What I Wish I Had Known About Traumatic Birth…While Preparing for a Natural One.

Disclaimer: The article below is to aid as a starting guide into your education on how to prepare for birth. Doing these things will not ensure that a birth will not be traumatic, however can reduce some risk associated with them. Trauma is unique to each person and their experience.  If you have experienced birth trauma and maybe had some of these risk factors, do not feel like you could have done differently. You did the best you could with the knowledge that you had.

In January 2019, I had a traumatic birth. My story is unique to me, though probably seems common enough to others. I wanted a natural delivery what I got was a Bandl’s ring, fetal distress, emergency cesarean. That’s the quick cliff notes version anyway.

I remember the first time I came across these tips and practices to reduce risk of birth trauma. I was conflicted to say the least and I started to question myself. If I had known better, if I had prepared more, maybe it would have been different. Why didn’t I think of these things? It drove me mad until I took a step back and asked myself and I mean really asked myself why I didn’t know. I didn’t know because this information isn’t out there. When preparing for birth, you’re asked for birth preferences and what you don’t want is left out of the conversation completely leaving a vulnerable gap in your plan. There is a deep divide between the magical births and the traumatic ones with this information falling into the darkness between. So here I am, presenting what I wish I had known to you!

Before diving into what we can do to reduce risk factors, let’s take a quick moment to look at what some of the risk factors are:

-Long labour                                            -Lack of communication or consent
-Short, painful labour                             -Previous traumas
-Inductions                                               -NICU
-Emergency cesarean                             -Poor treatment or care by staff
-Instrumental deliveries                        -Stripped of dignity or lack of privacy
-Feeling a loss of control                        -Poor pain relief
-High medical interventions

These are simply risk factors, they do not indicate whether or not you will experience a traumatic birth. My first 2 births both had items off this list, but I never processed them as traumatic. One was actually beautiful and magical. It’s important to note that trauma is in the eye of the beholder. What is traumatic for one, may not be for another. Trauma is deeply personal.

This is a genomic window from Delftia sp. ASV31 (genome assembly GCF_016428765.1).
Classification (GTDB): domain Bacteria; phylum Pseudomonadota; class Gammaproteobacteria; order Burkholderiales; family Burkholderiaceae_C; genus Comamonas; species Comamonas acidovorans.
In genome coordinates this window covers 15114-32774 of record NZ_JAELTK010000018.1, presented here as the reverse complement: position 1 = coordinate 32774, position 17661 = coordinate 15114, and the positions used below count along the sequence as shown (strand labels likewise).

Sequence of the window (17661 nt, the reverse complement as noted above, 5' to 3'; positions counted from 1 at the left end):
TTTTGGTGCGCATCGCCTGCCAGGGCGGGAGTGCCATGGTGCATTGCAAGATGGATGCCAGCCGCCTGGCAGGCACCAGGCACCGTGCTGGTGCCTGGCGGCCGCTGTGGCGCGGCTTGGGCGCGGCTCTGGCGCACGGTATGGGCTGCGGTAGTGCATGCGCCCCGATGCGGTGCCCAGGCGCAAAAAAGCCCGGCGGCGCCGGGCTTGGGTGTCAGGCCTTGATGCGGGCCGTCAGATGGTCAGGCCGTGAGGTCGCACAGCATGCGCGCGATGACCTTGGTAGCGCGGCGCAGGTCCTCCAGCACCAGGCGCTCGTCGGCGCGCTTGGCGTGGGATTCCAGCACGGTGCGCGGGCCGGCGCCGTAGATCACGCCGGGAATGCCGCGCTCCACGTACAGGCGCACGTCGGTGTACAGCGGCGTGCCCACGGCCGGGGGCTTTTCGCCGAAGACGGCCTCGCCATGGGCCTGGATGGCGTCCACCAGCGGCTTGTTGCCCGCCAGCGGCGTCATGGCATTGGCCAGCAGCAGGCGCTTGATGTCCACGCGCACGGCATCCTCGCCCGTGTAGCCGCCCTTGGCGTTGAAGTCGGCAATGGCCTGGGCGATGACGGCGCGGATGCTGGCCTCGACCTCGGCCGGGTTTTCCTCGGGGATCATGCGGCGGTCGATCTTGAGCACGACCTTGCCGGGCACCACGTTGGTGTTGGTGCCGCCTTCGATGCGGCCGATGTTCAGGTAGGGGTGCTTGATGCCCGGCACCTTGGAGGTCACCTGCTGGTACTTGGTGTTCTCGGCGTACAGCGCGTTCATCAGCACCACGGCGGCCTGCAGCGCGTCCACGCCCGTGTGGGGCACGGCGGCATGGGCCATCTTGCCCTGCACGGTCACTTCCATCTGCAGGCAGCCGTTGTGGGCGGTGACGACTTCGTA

Here are 5 things that can help reduce the risk of experiencing your birth as traumatic:

  1. Informed Consent. Know what it sounds like, what it looks like and what your rights are as a patient. Remember your right to ask questions. B.R.A.I.N – benefits, risks, alternatives, intuition, and nothing. Ask about the benefits, the risks, any alternatives to what is being presented to you. How do you feel about what is being presented? And a moment of quiet to decide.

  2. Get educated on common practices, processes, and procedures. This can help make informed decisions and remain involved in your care. If you choose to take a prenatal class, try to choose one that discusses all potential outcomes, including cesarean and instrumental deliveries. While I do believe a positive mindset is important during labour and delivery, knowledge is power. Knowledge is going to help maintain a sense of control and involvement.

  3. Have a birth plan and then explore plan B, C, and D. Sometimes birth goes as you imagine and sometimes it doesn’t. Looking at how you will cope with these changes and who you can lean on for support can be helpful. Find ways that help you remain connected to yourself, your baby, and your supports in the event of an undesired or unavoidable change of plans.

  4. Affirmations that do not tie your worth to the outcome. For example, “my body is made for birth” or “My body knows how to birth” can link a person’s worth to the way they give birth, which can leaving a person feeling personally flawed or damaged breeding shame and guilt. Try replacing this type of affirmation with non-outcome focused ones instead, such as “I am strong and capable”, “Whatever happens, I will manage”, “I am doing the best I can in this moment”.

  5. Determine what is in and what is out of your control. Your care provider, where you give birth, who is there for personal support, what kind of prenatal classes you attend, these are examples of what is in your control. When labour will start, how it will progress, and ultimately how you give birth are examples of what is out of your control.

And of course, you can do all of these things and practice them regularly and the unknowns of birth can still take hold. I don’t write this to make you fear birth, it’s to nudge you towards education because knowledge is power. To have knowledge is to push back at fear and say “not today”. If you’re not entirely sure how to go about planning a non-outcome focused birth plan and preparation, consider hiring a birth trauma informed doula to aid in planning.

If you do experience a traumatic birth, please know that you’re not alone. There are professionals who specialize in postpartum mood and anxiety disorders and trauma. Healing is possible. Healing is beautiful.

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